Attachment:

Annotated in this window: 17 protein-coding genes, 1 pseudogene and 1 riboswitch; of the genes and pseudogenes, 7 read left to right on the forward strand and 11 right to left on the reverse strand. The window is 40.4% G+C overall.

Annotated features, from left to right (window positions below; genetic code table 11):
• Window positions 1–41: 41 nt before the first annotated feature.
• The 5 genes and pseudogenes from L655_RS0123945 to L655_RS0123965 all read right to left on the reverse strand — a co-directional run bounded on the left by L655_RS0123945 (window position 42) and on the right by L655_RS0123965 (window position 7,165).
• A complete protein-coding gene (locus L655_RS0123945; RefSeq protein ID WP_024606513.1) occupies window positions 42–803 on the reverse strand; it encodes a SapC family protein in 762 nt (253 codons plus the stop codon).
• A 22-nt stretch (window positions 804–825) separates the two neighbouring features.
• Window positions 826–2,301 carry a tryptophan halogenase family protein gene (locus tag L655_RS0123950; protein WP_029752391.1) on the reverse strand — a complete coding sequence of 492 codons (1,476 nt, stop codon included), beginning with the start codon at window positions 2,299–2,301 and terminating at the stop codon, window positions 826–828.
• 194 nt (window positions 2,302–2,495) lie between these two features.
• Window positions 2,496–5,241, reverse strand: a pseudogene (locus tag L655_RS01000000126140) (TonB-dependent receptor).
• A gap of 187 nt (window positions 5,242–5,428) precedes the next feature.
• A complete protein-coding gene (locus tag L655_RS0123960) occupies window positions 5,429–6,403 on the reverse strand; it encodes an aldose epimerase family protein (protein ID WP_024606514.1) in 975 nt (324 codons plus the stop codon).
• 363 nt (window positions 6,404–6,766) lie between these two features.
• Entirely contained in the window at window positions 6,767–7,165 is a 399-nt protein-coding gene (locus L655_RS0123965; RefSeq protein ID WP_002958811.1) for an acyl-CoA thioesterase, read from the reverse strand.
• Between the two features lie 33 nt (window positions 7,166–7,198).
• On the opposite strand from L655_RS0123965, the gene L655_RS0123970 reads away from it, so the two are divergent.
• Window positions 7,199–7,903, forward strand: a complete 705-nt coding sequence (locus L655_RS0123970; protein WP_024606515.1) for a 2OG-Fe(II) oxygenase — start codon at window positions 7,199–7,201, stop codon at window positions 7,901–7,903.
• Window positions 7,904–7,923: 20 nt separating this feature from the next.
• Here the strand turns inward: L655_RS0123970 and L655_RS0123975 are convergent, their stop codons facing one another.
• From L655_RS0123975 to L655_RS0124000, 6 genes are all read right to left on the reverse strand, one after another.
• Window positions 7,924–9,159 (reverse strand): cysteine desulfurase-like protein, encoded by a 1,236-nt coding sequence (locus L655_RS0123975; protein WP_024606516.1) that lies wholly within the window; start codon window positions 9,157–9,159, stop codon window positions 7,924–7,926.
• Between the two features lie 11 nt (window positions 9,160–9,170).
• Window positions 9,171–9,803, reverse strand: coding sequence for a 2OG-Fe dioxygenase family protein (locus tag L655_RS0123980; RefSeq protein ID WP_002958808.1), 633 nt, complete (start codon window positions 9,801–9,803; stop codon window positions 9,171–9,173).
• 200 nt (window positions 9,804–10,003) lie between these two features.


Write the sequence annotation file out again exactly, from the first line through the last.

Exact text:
Annotated in this window: 17 protein-coding genes, 1 pseudogene and 1 riboswitch; of the genes and pseudogenes, 7 read left to right on the forward strand and 11 right to left on the reverse strand. The window is 40.4% G+C overall.

Annotated features, from left to right (window positions below; genetic code table 11):
• Window positions 1–41: 41 nt before the first annotated feature.
• The 5 genes and pseudogenes from L655_RS0123945 to L655_RS0123965 all read right to left on the reverse strand — a co-directional run bounded on the left by L655_RS0123945 (window position 42) and on the right by L655_RS0123965 (window position 7,165).
• A complete protein-coding gene (locus L655_RS0123945; RefSeq protein ID WP_024606513.1) occupies window positions 42–803 on the reverse strand; it encodes a SapC family protein in 762 nt (253 codons plus the stop codon).
• A 22-nt stretch (window positions 804–825) separates the two neighbouring features.
• Window positions 826–2,301 carry a tryptophan halogenase family protein gene (locus tag L655_RS0123950; protein WP_029752391.1) on the reverse strand — a complete coding sequence of 492 codons (1,476 nt, stop codon included), beginning with the start codon at window positions 2,299–2,301 and terminating at the stop codon, window positions 826–828.
• 194 nt (window positions 2,302–2,495) lie between these two features.
• Window positions 2,496–5,241, reverse strand: a pseudogene (locus tag L655_RS01000000126140) (TonB-dependent receptor).
• A gap of 187 nt (window positions 5,242–5,428) precedes the next feature.
• A complete protein-coding gene (locus tag L655_RS0123960) occupies window positions 5,429–6,403 on the reverse strand; it encodes an aldose epimerase family protein (protein ID WP_024606514.1) in 975 nt (324 codons plus the stop codon).
• 363 nt (window positions 6,404–6,766) lie between these two features.
• Entirely contained in the window at window positions 6,767–7,165 is a 399-nt protein-coding gene (locus L655_RS0123965; RefSeq protein ID WP_002958811.1) for an acyl-CoA thioesterase, read from the reverse strand.
• Between the two features lie 33 nt (window positions 7,166–7,198).
• On the opposite strand from L655_RS0123965, the gene L655_RS0123970 reads away from it, so the two are divergent.
• Window positions 7,199–7,903, forward strand: a complete 705-nt coding sequence (locus L655_RS0123970; protein WP_024606515.1) for a 2OG-Fe(II) oxygenase — start codon at window positions 7,199–7,201, stop codon at window positions 7,901–7,903.
• Window positions 7,904–7,923: 20 nt separating this feature from the next.
• Here the strand turns inward: L655_RS0123970 and L655_RS0123975 are convergent, their stop codons facing one another.
• From L655_RS0123975 to L655_RS0124000, 6 genes are all read right to left on the reverse strand, one after another.
• Window positions 7,924–9,159 (reverse strand): cysteine desulfurase-like protein, encoded by a 1,236-nt coding sequence (locus L655_RS0123975; protein WP_024606516.1) that lies wholly within the window; start codon window positions 9,157–9,159, stop codon window positions 7,924–7,926.
• Between the two features lie 11 nt (window positions 9,160–9,170).
• Window positions 9,171–9,803, reverse strand: coding sequence for a 2OG-Fe dioxygenase family protein (locus tag L655_RS0123980; RefSeq protein ID WP_002958808.1), 633 nt, complete (start codon window positions 9,801–9,803; stop codon window positions 9,171–9,173).
• 200 nt (window positions 9,804–10,003) lie between these two features.